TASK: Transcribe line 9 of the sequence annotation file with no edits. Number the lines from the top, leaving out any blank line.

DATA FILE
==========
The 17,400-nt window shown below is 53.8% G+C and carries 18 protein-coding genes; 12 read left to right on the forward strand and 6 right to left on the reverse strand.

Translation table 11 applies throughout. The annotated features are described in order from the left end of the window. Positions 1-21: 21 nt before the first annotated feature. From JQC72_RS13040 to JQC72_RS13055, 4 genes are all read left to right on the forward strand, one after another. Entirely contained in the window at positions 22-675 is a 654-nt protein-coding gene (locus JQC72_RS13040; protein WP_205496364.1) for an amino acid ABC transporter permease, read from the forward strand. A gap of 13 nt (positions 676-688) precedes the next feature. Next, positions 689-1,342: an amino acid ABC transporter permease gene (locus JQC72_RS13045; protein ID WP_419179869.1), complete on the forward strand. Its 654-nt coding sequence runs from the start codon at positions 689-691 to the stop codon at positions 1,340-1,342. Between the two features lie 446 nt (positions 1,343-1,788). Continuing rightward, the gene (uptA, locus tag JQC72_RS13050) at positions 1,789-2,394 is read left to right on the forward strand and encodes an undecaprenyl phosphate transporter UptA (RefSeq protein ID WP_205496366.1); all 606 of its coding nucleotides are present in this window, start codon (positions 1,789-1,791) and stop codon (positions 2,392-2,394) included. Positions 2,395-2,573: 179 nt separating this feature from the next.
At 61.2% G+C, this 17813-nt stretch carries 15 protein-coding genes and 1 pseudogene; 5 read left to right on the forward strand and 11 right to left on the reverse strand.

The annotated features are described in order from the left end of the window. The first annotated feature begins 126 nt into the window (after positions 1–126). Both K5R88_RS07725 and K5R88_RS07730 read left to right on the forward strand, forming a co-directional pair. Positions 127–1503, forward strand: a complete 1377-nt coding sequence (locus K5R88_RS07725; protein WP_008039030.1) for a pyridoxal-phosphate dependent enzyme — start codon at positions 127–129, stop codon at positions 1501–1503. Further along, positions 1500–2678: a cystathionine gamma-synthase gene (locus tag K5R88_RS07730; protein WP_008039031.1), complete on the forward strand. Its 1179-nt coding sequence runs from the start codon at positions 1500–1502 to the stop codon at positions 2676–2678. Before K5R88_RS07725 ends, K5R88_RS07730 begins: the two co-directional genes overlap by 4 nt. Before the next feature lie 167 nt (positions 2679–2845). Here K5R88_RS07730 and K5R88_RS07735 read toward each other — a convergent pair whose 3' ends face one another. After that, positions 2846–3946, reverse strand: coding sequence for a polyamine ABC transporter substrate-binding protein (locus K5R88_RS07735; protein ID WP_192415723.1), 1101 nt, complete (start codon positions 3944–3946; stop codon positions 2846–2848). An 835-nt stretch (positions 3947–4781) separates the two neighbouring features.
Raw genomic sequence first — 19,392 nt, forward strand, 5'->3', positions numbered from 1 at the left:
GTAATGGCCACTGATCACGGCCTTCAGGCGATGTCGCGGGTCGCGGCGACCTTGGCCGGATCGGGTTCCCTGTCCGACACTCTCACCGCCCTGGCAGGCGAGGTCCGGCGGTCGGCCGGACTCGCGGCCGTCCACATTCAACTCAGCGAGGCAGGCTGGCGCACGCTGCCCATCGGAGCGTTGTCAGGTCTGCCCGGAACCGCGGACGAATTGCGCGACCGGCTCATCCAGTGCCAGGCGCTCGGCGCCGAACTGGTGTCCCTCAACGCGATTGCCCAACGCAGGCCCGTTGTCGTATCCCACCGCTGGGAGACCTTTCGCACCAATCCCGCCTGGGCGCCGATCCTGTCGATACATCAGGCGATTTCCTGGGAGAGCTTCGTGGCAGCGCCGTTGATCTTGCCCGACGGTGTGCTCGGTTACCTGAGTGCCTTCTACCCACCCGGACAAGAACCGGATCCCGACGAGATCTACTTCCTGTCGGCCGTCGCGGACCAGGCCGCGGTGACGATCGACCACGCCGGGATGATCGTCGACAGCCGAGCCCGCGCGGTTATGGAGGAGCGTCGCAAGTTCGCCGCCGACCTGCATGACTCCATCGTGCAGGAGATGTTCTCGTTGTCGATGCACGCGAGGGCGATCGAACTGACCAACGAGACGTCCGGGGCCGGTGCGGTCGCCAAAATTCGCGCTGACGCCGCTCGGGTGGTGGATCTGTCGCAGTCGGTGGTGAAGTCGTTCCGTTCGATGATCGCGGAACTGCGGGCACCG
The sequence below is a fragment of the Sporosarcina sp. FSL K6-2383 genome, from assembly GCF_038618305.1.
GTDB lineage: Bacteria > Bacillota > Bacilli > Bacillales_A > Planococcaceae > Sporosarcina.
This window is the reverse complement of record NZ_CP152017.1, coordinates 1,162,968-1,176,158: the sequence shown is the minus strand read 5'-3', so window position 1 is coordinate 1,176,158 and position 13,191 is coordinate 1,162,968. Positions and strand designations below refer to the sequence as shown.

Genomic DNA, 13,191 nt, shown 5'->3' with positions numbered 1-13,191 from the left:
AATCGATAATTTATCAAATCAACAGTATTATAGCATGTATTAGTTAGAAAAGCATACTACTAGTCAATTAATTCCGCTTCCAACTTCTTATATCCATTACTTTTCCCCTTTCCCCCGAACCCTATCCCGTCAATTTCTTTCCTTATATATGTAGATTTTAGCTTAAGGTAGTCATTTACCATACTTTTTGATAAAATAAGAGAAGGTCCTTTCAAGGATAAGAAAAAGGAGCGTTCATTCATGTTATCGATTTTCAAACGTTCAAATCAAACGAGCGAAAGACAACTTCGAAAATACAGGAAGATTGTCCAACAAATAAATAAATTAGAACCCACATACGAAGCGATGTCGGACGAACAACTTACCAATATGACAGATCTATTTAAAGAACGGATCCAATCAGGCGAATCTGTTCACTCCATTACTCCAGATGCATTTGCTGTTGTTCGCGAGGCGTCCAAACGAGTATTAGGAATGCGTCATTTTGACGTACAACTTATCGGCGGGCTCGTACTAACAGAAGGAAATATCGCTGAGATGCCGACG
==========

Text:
This window is the reverse complement of record NZ_CP152017.1, coordinates 1,162,968-1,176,158: the sequence shown is the minus strand read 5'-3', so window position 1 is coordinate 1,176,158 and position 13,191 is coordinate 1,162,968. Positions and strand designations below refer to the sequence as shown.